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Old 07-30-2012, 02:28 PM   #14
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I admit, this is my first post to a forum
Even the most contentious "discussions" on this forum are very, very tame compared to what most internet message boards are like.

One of the reasons I enjoy posting here- people aren't afraid to share their thoughts, but they are generally very respectful about how they do it.
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Old 08-01-2012, 08:19 AM   #15
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Originally Posted by DSettahr View Post
Even the most contentious "discussions" on this forum are very, very tame compared to what most internet message boards are like.

One of the reasons I enjoy posting here- people aren't afraid to share their thoughts, but they are generally very respectful about how they do it.
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Old 08-01-2012, 11:29 AM   #16
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Southern Adirondacks

I don't have any secret places to share(but I would if I had), but have you read Quiet Water Canoe Guide? Great info on most of New York state. Not everyone has the abiity or time to study topo maps, go exploring and bushwack their way to a remote location. Back in the early 80's I was a cubicle rat in NYC and wanted a cheap, yet enjoyable vacation. Looking at the guide books of the time I discovered Indian Lake campground and eventually discovered the SRCA, Lila, Lowes, Oswegatchie, etc, etc. and a few lesser traveled areas Without guide books and advise from forums like this I would never have discovered these places. Nor would I have the respect for human powered craft. I am part of the hoards that decend upon the Adirondacks in the summer but I go out of my way to support local buisnesses for food, equipment and anything else I need. I go out of my way to encourage friends and co workers to enjoy this magical place instead of taking the family to Disney or the larger lakes to go jet sking. I donate money on my tax return to support the area too. I think there are mant people like me out there and sure, there are the clods with that play load music, litter, and definitly do not leave the place better than they found it, but they are not the majority - not even in the public campgrounds. If I could vote in NY you bet I would vote for more money to buy land and support what we have. So, I think sharing is good and the more people who visit, the more people who will support maintaining and expanding it. Just my .02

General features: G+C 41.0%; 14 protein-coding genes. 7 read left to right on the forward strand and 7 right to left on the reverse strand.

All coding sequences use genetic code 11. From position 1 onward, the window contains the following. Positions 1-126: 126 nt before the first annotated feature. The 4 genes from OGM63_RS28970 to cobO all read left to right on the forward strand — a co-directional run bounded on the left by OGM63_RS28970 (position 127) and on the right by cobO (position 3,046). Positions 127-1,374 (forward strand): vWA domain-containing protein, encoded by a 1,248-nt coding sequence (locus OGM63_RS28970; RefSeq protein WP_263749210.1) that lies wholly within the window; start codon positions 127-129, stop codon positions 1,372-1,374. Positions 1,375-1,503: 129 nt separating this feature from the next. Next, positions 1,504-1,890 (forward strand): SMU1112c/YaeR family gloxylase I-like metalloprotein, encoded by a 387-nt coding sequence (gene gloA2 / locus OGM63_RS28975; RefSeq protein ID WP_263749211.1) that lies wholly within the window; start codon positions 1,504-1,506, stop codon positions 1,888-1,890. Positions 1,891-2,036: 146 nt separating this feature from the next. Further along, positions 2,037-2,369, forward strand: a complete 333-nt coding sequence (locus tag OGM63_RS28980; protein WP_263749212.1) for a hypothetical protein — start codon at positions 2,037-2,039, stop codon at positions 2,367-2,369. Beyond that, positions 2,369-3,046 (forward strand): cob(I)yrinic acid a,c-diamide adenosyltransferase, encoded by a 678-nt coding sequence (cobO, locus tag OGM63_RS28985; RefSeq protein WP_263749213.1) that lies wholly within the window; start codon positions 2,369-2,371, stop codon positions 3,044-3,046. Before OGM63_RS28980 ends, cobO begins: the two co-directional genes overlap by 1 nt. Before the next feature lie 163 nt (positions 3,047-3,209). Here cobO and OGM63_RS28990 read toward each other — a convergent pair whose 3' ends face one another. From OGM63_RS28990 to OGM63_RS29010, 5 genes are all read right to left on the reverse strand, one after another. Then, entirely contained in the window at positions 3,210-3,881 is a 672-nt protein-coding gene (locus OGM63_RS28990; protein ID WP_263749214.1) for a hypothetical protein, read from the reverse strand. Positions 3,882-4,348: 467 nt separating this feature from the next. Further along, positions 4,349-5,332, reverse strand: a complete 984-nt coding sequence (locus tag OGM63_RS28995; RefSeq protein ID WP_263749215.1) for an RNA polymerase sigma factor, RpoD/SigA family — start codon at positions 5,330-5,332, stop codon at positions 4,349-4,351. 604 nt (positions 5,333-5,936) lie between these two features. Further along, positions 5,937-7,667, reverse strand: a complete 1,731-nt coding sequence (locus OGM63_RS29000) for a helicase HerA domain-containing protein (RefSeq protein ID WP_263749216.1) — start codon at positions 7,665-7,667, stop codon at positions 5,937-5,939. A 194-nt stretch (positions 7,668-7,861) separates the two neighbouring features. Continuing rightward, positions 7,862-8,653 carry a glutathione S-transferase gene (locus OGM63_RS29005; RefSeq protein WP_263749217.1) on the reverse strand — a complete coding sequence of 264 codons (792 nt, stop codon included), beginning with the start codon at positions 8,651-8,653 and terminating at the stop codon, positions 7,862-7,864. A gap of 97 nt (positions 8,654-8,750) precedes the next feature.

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Old 08-06-2012, 01:05 PM   #17
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I fully understand the desire to keep some places that are lesser known and precious to you to oneself. I do that by simply not responding.
This seems a pretty obvious and simple path to politetown.

I too am sorry that I'm sorry that when you reached out, the response was largely condescension and rudeness.

I don't really understand the ego at play for someone to suggest that you find a secret remote spot by buying a book anyway, but ok.

It might not be very remote, but with all of the easier access boat launch type campsites available in the region, the independence river area ponds seem all far less travelled than the others. I don't portage a lot though because I have heavy boats. Sorry I can't be of more help.
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Old 08-06-2012, 07:28 PM   #18
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I'm with Earthbound on this; it's simply selfish to withhold info from a paddler who cares enough to ask about special places, especially if someone takes the time to reply to just say they don't want to "reveal" those remote paddle destinations. If you don't care to help answer the question, then why bother replying? Personally, I drive up from Buffalo, and it doesn't much matter to me if I drive 4 hours or 5 to get to a put-in. All of my Adirondack paddling is in the popular lake country or more remote areas such as the Oswegatchie, and I've never seen it "too crowded".
I view the popular more northern paddle destinations as the best places to paddle, and that's why they're popular, of course. For southern Adirondack paddling destinations, check out this website:
http://www.gobacktothebasics.com/can...ndack_park.htm
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Old 08-06-2012, 08:59 PM   #19
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IMHO some people are wound-up way too tight here. Some of us were merely suggesting that it is more rewarding to take TOPO in hand and do some exploring in preparation for their upcoming southern ADK trip.

The sensitivity of some here is way off the charts.
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Old 08-06-2012, 09:02 PM   #20
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I have to agree with Poconoron on this one.I love doing the research myself but if I cannot find what I'm looking for I have no problem asking.I know one member here that has seen alot more of the Adirondacks than I have and if in the future I have a question I'll probably PM him first but I'm certainly not afraid to ask and take the abuse I'm sure to get.If I had suggestions for you Ceebsonline I'd give it to you either with a post or a PM but I don't know of much in the Southern part unless you care to bushwhack about 6 miles to get there.Let me know if that is an option but I doubt it would be.